Digital Book Conversion Pt. 2 – Post Processing

If you followed Pt. 1 of this little series you should have lots of scanned images in the TIFF format. What is needed is a little post processing. This will tidy up a lot of the minor issues such as deskewing the text, rotating the pages so they are perfectly straight and so on. To do this we need to install a piece of software called ScanTailor. The good news its free, the bad news it can be a little fiddly to install on OS X (simple install on windows though).

Installing ScanTailor on OS X (10.8+ – Mountain Lion)

The first step is to install Xcode, this can be found in the App Store, so is a simply click to install. Once installed you need to change a setting within Xcode, in order to do this open Xcode and go to > preferences > downloads > and select command line tools.

This will install the software needed for the next step. Installing ScanTailor from source code can be a little fiddly so there is an easier way, utilising MacPorts. Download the latest version of MacPorts and install. After installing open a Terminal window and enter the following commands:

sudo port selfupdate
sudo port install scantailor

This will take a while, but once complete ScanTailor will be fully installed and ready to run.

Windows users

People on Windows have it easy, simply download the latest version of ScanTailor and install. If only it was this easy on OS X!

Utilising ScanTailor

The first thing to note with ScanTailor is it can take quite a long time to process the files. On my Quad core i7 a 500 page book can take over 5 hours. It does depend on the complexity of the content within the scans but be aware it takes a long time. You don’t have to be sat in front of the computer while everything is running though, it just takes a long time to run.

Another important note, when you make a change in ScanTailor generally you will want to apply to all pages, so make sure you click “apply to” and apply to “all pages”.

**IMPORTANT** – think about what you want to do with your scanned images, do you need the preface? do you only need the bibliography? only the main body? import only what you want to use for this process. Especially if you want page numbers to match, only import the main body!

Once your TIFF’s have been imported we can begin processing them. The first step “fix orientation” should not apply if you used a document fed scanner. If you scanned on a flatbed this may apple. So configure accordingly.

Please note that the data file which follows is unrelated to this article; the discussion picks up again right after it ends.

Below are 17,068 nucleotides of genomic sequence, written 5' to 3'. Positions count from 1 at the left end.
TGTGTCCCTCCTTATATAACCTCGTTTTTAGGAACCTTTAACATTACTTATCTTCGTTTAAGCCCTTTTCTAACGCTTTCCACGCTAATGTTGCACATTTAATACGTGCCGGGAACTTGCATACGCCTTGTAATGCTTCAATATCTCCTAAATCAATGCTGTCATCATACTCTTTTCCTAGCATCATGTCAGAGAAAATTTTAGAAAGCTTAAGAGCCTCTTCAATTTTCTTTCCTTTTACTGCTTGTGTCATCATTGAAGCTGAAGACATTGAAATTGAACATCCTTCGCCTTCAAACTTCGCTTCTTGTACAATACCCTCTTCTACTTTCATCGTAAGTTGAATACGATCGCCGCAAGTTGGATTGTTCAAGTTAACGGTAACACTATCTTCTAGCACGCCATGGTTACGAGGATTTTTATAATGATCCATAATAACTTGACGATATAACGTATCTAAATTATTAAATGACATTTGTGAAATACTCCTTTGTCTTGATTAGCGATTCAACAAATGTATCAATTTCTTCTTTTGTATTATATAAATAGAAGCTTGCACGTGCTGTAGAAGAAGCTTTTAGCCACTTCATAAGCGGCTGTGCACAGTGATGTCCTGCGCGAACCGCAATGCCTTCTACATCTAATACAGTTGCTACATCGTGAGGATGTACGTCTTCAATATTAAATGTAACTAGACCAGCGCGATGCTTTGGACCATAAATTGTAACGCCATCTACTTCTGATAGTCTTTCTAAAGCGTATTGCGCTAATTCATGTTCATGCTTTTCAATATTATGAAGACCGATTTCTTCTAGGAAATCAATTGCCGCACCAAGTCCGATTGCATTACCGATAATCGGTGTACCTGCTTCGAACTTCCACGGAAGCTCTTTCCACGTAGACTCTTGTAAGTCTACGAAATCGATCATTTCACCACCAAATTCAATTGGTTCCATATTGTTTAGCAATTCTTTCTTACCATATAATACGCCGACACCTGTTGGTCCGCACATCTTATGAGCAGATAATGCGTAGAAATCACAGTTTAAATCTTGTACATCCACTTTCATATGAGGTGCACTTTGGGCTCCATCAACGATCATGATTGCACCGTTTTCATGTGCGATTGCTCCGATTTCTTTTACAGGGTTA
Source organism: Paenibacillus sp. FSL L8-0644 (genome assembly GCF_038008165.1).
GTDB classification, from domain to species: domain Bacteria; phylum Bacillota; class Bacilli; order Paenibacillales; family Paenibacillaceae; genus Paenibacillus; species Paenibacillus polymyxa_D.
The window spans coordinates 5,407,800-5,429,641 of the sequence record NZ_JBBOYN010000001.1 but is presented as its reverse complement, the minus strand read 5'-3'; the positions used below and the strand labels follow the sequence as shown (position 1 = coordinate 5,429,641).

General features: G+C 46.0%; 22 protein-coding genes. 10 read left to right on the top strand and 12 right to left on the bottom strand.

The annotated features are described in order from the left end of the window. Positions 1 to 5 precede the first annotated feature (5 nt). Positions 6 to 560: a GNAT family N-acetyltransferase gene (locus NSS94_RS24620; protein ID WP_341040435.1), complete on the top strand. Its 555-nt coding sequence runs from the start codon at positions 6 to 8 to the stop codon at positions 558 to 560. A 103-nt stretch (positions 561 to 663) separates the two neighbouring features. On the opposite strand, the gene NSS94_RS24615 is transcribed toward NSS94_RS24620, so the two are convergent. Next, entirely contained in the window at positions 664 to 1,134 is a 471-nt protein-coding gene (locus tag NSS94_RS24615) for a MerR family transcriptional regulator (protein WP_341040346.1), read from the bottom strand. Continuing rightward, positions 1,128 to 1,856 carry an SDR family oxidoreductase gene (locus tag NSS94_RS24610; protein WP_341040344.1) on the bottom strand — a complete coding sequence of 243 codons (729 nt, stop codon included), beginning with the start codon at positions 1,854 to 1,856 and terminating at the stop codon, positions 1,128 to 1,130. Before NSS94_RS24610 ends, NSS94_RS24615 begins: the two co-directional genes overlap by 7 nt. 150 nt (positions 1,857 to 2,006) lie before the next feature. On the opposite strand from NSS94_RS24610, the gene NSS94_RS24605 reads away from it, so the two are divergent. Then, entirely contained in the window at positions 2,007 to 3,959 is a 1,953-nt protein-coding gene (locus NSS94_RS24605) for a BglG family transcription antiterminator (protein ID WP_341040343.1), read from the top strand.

Split Pages – again this depends on your scanning method, if you used a document fed scanner make sure to elect the page icon on the left. Do not however in order to apple this to all pages you must first select one of the other icons then the icon on the far left. Click apply to and apply to all pages. Click the start button next to split pages and it will apply the settings to all pages. If you used a flatbed scanner these settings need to be changed accordingly.

Deskew – Leave on auto and apply to all pages, then click the start button next to deskew

Select Content – if you used a document fed scanner this is simple, drag the selection box to increase its size to its maximum on the X and Y axis and apply to all pages. The built in auto select can be a little shaky so if you didn’t use a document fed scanner this step will prove difficult. Click the start arrow next to Contents Selection.

Margins – As you made the Contents Selection box as large as it can be, there is no need for a margin. Set all to 0 and apply changes to all. Click the start arrow next to Margins.

Output – This really is the tricky one, I would highly recommend you avoid the black and white setting, unless you are confident your book has 0 colour and no images. The safest bet is to stick to mixed and apply to all pages. Now click the start arrow next to output.

This step will take a long time, but when its complete all the post processing will be complete and it is finally time to begin converting to readable formats. The next parts of the HOWTO will cover how you can convert the book to searchable PDF’s, RTF format and HTML. All these formats will work well with screen readers so will allow the visually impaired to read the scanned book.

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